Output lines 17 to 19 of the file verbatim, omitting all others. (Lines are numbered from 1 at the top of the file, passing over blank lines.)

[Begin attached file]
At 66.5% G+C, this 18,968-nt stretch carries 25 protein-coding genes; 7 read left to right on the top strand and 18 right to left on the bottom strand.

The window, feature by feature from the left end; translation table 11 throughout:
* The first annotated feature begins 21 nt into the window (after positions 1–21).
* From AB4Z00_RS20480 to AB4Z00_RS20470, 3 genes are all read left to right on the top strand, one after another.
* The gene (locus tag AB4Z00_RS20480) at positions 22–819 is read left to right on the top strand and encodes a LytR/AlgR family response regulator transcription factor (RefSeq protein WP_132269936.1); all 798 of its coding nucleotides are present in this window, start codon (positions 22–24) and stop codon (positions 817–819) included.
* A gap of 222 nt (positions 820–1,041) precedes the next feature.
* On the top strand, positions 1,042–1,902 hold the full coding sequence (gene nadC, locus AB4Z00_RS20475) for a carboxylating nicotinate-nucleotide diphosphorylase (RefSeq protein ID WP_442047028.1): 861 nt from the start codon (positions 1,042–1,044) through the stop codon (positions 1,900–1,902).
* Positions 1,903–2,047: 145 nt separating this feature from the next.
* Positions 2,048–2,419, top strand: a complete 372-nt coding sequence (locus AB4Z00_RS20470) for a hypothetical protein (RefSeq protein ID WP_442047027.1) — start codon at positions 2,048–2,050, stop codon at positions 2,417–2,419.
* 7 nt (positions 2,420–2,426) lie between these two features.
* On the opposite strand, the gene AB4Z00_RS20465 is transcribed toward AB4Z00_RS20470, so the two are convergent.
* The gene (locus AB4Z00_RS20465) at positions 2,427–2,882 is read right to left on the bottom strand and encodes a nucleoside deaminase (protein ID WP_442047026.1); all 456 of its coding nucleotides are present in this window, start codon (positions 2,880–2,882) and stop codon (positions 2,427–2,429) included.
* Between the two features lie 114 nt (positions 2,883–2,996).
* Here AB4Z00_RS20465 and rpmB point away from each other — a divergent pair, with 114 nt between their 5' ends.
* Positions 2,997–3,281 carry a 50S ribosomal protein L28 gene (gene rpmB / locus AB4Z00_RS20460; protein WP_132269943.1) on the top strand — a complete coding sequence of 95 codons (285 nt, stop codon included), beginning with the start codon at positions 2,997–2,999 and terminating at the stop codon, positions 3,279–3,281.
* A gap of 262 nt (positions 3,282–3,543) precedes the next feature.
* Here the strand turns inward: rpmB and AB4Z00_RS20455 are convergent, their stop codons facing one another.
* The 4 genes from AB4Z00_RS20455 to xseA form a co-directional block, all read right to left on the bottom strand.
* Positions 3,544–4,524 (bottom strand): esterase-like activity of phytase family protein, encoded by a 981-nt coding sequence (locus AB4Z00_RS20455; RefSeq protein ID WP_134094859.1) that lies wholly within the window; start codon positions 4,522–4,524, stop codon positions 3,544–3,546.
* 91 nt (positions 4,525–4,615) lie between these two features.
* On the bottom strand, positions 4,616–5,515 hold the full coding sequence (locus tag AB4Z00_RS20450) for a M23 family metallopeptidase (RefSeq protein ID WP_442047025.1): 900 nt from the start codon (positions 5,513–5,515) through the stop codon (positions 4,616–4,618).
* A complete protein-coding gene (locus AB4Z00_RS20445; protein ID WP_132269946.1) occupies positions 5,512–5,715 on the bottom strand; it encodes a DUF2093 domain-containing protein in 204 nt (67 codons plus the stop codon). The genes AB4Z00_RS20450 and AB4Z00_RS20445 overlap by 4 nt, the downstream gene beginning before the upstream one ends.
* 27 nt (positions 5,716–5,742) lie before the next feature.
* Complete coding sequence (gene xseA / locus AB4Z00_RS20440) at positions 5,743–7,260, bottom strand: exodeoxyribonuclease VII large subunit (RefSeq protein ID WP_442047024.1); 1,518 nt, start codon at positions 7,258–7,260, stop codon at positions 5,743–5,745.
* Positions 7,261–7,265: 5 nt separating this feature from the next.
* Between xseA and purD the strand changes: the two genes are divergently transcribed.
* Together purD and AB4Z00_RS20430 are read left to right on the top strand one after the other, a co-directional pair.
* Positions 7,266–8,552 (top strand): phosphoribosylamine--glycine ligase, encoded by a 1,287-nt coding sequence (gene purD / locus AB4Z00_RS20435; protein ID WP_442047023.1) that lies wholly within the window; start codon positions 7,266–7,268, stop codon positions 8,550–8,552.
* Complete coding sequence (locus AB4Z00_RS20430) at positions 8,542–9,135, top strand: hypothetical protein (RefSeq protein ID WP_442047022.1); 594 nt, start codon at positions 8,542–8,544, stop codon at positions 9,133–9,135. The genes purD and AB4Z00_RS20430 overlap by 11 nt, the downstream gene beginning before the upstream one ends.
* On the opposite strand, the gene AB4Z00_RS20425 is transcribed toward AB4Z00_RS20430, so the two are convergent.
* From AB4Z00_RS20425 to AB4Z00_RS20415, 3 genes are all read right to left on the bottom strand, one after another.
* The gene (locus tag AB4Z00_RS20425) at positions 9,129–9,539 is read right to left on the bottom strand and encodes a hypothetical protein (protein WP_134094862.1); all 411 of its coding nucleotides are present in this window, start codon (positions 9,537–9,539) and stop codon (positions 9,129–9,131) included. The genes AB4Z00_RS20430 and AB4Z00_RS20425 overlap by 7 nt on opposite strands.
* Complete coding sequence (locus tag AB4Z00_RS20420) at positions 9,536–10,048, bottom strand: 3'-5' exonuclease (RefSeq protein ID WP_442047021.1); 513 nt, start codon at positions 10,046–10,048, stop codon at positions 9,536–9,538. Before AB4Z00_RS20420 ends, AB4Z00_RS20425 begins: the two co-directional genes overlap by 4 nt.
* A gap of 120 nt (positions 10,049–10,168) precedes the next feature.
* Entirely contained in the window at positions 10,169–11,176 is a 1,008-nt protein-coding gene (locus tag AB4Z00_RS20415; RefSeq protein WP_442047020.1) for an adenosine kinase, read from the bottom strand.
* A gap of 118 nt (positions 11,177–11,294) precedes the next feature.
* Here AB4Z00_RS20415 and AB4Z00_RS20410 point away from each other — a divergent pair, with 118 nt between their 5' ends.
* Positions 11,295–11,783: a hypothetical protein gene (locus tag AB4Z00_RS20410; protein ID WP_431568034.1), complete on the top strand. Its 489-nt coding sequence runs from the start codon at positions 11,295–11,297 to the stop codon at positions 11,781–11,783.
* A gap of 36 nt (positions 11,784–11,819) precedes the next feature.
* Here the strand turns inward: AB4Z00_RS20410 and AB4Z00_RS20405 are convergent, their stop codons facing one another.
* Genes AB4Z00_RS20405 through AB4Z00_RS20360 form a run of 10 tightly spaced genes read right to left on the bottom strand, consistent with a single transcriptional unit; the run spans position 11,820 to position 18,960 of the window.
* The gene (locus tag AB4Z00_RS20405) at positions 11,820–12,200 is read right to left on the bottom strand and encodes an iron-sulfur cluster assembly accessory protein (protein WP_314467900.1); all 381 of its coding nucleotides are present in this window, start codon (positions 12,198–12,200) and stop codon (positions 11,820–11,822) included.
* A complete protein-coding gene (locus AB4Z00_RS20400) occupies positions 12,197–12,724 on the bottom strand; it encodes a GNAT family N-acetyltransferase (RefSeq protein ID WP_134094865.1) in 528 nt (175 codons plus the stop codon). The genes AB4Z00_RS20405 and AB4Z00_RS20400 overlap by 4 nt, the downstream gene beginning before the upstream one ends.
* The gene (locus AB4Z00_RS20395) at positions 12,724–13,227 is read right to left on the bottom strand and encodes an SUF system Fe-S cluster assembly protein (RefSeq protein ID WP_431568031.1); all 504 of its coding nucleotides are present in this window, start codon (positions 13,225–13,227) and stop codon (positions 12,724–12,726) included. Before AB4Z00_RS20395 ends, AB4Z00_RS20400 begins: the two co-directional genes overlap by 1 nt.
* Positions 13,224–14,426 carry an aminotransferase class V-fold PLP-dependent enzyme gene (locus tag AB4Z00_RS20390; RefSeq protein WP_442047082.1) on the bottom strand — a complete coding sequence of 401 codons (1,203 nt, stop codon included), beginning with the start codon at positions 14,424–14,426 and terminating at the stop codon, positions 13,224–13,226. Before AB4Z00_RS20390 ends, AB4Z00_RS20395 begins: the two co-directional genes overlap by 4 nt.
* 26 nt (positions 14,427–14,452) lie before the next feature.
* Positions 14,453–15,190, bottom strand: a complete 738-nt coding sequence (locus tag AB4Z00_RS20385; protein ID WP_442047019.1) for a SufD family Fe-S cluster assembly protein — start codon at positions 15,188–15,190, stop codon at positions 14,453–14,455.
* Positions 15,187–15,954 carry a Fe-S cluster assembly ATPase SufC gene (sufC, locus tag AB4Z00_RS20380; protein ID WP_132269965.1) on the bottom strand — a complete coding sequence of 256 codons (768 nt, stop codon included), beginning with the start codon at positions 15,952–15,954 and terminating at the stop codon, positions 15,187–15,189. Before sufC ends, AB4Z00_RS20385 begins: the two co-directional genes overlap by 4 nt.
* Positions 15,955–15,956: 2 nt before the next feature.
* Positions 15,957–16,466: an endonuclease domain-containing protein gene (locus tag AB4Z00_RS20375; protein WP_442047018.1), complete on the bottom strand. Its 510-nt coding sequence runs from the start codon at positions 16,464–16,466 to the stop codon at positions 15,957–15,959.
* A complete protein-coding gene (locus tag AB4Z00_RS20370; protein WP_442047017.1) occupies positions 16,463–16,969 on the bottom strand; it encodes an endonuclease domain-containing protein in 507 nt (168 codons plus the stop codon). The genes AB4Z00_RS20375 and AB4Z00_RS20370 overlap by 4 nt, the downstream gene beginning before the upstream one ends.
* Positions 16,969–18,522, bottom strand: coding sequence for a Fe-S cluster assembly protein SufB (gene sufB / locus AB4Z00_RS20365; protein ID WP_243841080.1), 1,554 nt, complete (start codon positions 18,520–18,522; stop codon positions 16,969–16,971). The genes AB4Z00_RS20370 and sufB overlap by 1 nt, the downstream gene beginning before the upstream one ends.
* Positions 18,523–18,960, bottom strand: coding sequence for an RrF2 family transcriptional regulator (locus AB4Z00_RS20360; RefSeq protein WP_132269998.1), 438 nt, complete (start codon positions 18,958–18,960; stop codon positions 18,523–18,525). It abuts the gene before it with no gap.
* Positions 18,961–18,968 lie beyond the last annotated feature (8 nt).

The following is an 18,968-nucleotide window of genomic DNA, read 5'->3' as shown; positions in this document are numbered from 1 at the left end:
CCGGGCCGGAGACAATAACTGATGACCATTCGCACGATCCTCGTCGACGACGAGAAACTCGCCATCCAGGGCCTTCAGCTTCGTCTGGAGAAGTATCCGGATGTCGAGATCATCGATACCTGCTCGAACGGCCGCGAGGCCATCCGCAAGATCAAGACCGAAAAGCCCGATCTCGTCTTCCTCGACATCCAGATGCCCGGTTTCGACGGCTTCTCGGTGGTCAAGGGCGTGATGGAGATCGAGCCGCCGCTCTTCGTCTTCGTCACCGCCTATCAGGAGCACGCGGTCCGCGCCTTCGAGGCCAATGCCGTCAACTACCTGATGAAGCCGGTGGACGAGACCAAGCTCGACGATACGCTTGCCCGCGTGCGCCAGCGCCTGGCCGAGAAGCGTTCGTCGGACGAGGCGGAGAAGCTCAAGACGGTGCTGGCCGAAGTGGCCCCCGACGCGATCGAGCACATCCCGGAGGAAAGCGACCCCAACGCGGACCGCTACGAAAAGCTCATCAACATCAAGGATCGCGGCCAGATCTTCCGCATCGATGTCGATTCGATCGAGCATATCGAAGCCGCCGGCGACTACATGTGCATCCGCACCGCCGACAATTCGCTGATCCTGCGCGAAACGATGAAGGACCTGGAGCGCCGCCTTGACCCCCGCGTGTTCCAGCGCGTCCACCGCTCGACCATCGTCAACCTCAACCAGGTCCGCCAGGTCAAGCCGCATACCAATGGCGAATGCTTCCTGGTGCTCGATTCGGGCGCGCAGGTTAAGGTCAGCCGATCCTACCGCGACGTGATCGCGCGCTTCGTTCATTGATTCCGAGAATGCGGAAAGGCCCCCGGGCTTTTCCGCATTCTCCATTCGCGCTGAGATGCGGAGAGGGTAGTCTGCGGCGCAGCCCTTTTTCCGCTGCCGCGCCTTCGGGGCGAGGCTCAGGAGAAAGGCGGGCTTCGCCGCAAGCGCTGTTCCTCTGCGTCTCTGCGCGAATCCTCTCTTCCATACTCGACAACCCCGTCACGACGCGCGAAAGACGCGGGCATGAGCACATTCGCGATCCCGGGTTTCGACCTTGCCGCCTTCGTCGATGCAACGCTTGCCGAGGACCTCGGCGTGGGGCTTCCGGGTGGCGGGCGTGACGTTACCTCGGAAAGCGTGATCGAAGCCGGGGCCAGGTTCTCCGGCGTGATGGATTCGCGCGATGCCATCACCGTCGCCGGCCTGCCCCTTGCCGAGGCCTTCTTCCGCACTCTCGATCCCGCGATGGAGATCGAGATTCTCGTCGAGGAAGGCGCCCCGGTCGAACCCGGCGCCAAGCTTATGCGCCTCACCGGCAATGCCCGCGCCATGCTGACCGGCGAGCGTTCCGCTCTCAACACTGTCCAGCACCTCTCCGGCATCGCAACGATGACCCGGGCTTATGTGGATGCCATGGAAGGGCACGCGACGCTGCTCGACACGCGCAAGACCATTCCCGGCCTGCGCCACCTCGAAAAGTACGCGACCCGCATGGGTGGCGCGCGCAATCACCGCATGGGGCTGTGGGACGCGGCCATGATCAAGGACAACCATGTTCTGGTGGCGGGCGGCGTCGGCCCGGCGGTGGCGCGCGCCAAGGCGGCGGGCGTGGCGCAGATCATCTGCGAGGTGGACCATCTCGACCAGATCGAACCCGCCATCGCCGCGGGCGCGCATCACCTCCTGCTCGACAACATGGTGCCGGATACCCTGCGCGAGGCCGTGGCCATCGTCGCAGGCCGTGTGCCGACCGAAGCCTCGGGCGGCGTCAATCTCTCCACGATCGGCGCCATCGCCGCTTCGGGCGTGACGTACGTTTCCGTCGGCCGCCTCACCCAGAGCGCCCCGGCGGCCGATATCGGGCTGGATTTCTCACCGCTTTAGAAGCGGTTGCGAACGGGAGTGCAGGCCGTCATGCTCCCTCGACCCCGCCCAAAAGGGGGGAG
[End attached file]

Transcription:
* Here the strand turns inward: rpmB and AB4Z00_RS20455 are convergent, their stop codons facing one another.
* The 4 genes from AB4Z00_RS20455 to xseA form a co-directional block, all read right to left on the bottom strand.
* Positions 3,544–4,524 (bottom strand): esterase-like activity of phytase family protein, encoded by a 981-nt coding sequence (locus AB4Z00_RS20455; RefSeq protein ID WP_134094859.1) that lies wholly within the window; start codon positions 4,522–4,524, stop codon positions 3,544–3,546.